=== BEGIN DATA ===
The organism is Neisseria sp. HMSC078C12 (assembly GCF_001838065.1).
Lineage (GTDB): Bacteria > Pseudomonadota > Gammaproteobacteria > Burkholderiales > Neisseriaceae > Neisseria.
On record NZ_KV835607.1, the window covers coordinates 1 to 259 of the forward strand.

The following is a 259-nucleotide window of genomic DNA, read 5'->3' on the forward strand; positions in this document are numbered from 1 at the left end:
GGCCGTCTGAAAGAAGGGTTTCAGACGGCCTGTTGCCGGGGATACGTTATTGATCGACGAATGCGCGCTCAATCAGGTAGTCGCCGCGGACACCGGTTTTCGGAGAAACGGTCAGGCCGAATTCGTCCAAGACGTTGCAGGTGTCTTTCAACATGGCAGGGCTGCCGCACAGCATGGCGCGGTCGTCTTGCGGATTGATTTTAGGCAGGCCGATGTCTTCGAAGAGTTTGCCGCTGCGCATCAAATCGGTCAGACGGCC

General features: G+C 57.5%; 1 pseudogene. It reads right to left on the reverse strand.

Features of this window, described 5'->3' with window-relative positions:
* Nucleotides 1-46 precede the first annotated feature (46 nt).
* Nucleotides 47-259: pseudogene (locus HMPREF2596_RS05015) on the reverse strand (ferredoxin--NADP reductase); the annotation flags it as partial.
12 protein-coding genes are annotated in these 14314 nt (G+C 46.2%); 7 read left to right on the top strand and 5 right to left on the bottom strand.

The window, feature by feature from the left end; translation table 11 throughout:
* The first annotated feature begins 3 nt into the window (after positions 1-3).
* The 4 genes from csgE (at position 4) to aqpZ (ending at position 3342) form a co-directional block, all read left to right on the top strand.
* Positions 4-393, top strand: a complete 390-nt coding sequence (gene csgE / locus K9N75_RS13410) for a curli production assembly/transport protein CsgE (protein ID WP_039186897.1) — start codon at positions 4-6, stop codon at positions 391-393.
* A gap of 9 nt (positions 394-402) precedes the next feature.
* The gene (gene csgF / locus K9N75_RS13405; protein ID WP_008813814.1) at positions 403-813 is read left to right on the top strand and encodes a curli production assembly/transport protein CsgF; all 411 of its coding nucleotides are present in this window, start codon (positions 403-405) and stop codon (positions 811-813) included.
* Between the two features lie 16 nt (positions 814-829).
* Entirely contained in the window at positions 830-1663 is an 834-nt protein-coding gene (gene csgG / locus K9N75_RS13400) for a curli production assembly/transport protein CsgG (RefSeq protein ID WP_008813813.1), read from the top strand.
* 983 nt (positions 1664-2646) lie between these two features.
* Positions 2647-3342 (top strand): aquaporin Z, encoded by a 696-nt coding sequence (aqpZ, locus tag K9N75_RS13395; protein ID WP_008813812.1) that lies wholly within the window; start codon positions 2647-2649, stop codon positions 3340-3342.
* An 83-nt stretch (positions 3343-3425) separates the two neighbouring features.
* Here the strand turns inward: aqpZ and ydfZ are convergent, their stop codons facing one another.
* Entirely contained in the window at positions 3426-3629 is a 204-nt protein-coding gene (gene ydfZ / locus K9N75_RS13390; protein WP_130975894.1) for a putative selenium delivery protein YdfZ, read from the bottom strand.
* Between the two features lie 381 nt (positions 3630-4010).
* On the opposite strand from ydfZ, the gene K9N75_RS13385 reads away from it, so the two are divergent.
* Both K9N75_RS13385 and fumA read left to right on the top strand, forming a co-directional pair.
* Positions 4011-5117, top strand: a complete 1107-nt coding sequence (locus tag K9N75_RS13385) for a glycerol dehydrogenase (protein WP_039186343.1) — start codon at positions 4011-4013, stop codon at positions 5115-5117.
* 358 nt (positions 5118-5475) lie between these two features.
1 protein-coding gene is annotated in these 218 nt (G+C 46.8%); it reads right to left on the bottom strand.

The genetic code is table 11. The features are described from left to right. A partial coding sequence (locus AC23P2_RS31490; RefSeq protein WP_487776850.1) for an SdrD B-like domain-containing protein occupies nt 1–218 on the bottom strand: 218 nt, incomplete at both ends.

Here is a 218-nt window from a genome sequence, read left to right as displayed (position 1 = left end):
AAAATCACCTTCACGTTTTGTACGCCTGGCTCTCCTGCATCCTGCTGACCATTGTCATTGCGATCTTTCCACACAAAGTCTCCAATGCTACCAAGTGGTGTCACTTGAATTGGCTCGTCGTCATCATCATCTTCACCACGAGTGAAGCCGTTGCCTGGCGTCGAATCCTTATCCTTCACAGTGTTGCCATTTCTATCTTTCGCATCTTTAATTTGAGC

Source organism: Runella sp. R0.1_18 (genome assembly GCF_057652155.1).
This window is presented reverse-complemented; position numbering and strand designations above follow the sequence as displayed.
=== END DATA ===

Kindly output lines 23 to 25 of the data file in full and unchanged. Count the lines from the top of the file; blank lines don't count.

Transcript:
* Entirely contained in the window at positions 3426-3629 is a 204-nt protein-coding gene (gene ydfZ / locus K9N75_RS13390; protein WP_130975894.1) for a putative selenium delivery protein YdfZ, read from the bottom strand.
* Between the two features lie 381 nt (positions 3630-4010).
* On the opposite strand from ydfZ, the gene K9N75_RS13385 reads away from it, so the two are divergent.